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Friday, Sept. 14, 2007 | As a federal judge prepares to hear arguments Friday about a timeline to clean up Tijuana’s sewage, one thing remains clear: The decades-old pollution problem that originates in Tijuana and winds up on San Diego’s shores won’t be going away any time soon.

In fact, even a partial improvement will take at least a year longer to be implemented than had been expected. And that plan won’t put plumbing in the thousands of Tijuana homes that lack it. So the frequent winter beach closures in Imperial Beach — widely recognized as a sewage-pollution crisis — won’t be resolved any time soon.

The International Boundary and Water Commission, a State Department agency responsible for overseeing cross-border sewage, had been required to address Tijuana’s sewage by September 2008, according to the terms of a federal court order.

But the commission says it will not meet that deadline, and U.S. District Court Judge Barry T. Moskowitz will hear arguments tomorrow about whether to grant an extension.

The IBWC built a sewage treatment plant in San Ysidro to treat 25 million gallons of Tijuana’s waste each day. From the moment it opened in 1997, the plant violated the federal Clean Water Act, because it didn’t remove enough crud from the sewage before pumping it into the Pacific Ocean.

That brought a lawsuit from the State Water Resources Control Board, the state regulator that enforces the Clean Water Act. And the IBWC was ordered to improve the treatment by September 2008. It chose a controversial method to boost the crud removal: The Bajagua Project LLC. The private San Marcos company proposes to build a treatment plant in Mexico to handle 59 million gallons of sewage daily. That would boost Tijuana’s treatment capacity by 34 million gallons a day.

But as progress has slowed, the federal government has suspended its relationship with Bajagua and attempted to secure $66 million in funding to pay for improvements at the existing San Ysidro plant — jettisoning Bajagua, a project whose full cost to American taxpayers has still not been revealed. Congress has not decided that issue yet.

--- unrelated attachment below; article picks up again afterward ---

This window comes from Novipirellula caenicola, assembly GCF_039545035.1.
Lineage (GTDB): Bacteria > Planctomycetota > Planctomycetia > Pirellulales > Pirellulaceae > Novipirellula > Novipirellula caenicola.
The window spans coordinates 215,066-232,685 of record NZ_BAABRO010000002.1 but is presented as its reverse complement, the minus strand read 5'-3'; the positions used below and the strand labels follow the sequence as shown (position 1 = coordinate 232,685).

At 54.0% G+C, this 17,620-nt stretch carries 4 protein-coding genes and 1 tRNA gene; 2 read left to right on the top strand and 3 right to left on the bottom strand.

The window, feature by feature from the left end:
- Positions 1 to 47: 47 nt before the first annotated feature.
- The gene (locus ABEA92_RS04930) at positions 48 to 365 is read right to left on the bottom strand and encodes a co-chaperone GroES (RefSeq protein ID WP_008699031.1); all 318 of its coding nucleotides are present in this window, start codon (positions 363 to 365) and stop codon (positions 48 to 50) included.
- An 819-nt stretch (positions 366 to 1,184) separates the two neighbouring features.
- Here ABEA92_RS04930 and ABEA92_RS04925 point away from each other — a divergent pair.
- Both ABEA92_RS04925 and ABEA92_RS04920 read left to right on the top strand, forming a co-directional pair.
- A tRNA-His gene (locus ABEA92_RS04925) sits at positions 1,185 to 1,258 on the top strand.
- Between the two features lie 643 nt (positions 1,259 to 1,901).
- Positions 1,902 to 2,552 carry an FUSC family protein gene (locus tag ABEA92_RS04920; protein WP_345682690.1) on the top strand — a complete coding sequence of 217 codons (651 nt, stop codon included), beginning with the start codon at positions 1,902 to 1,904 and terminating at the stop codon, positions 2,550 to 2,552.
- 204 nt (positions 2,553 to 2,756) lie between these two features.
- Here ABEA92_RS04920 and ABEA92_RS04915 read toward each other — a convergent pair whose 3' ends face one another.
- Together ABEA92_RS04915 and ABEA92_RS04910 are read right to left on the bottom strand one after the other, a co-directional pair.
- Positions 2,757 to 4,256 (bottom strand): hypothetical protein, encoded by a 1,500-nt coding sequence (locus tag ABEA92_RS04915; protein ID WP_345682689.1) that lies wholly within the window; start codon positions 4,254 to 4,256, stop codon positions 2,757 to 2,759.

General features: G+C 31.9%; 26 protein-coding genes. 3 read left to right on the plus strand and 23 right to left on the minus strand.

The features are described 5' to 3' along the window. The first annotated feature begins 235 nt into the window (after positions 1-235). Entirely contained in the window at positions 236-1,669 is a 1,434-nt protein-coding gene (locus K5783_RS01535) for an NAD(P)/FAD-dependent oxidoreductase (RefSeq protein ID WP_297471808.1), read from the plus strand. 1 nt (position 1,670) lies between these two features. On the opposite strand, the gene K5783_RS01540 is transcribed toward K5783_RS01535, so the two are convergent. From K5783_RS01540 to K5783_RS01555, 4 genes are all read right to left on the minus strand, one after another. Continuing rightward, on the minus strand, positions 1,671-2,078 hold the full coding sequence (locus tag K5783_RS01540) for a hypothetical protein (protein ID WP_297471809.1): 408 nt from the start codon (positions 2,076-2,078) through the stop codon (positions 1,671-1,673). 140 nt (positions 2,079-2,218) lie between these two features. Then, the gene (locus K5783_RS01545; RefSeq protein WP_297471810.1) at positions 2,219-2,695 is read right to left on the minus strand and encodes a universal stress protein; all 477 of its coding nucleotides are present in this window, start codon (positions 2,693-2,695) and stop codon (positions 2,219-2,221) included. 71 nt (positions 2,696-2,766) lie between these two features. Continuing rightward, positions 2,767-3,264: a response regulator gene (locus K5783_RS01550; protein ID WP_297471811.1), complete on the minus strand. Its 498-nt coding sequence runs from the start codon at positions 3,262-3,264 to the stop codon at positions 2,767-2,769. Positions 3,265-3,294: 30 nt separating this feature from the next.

The federal commission wants to proceed — for now — with both Bajagua and the San Ysidro upgrade. In court filings, the commission says it will decide later which alternative is better and wants a deadline extension until March 2010.

While the federal government seeks the delay, state water regulators say they hold little hope that a delay will improve the chances of solving the border sewage problem. The state water board is asking the judge to keep the current timeline.

“How do you set a new schedule and keep a straight face? I don’t know how you can honestly say that some new date is a defensible date. On what basis?” said Bart Christensen, a senior engineer at the state board. “We’ve had defensible dates fall by the wayside for years now.”

Many are skeptical that the federal judge will be able to compel action from a federal agency insulated from the same type of financial penalties that could be levied against a private homeowner who was dumping partially sewage in the ocean. Short of jailing the boundary commission’s top official, the federal court has little recourse. No one involved expect the judge to take such a drastic step.

“The IBWC, their only incentive to do this is the extent they want to comply with the Clean Water Act. Which ain’t much,” said Cory Briggs, an attorney who authored a report about Bajagua earlier this year for the San Diego Foundation. “This situation has blame to go around every which way.”

Briggs blames the IBWC for its bureaucratic delays and says the state water board should have pushed the issue into court much sooner, when early deadlines were missed.

“If Bajagua is the solution, then everyone needs to get out of the way. If it’s not, the IBWC needs to be working on one,” Briggs said. “Nobody has been holding anybody’s feet to the fire, and yet that’s what the purpose of the litigation was.”

Craig Benedetto, a Bajagua spokesman, said he expects the commission to blame Bajagua for the missed timeline. Bajagua would welcome more involvement from the federal court, Benedetto said, to ensure that future dates are met.

“We have all the interests in the world in getting this done as soon as possible,” Benedetto said, noting that the private company will only reap profits once the plant is operating. “To accuse us of the delays is ridiculous.”

It appears that the federal commission, despite its extensive work with Bajagua, has never verified how long the project’s construction would actually take. Bajagua has estimated it could be operating by late 2009, the commission says in court documents.

“This estimate,” the commission says, “is still not accompanied by any analysis or support.”

In his report earlier this year, Briggs urged the region to move beyond its bickering about Bajagua and begin finding ways to address the sewage problem’s root cause, the hundreds of thousands of Tijuana residents who lack proper plumbing and sewage treatment.

But until Moskowitz acts, Briggs said, the suggestions in his report will remain unfulfilled.

“We’re not any closer,” he said. “We can’t move beyond it, because we can’t even get to it.”

Please contact Rob Davis directly with your thoughts, ideas, personal stories or tips. Or send a letter to the editor.

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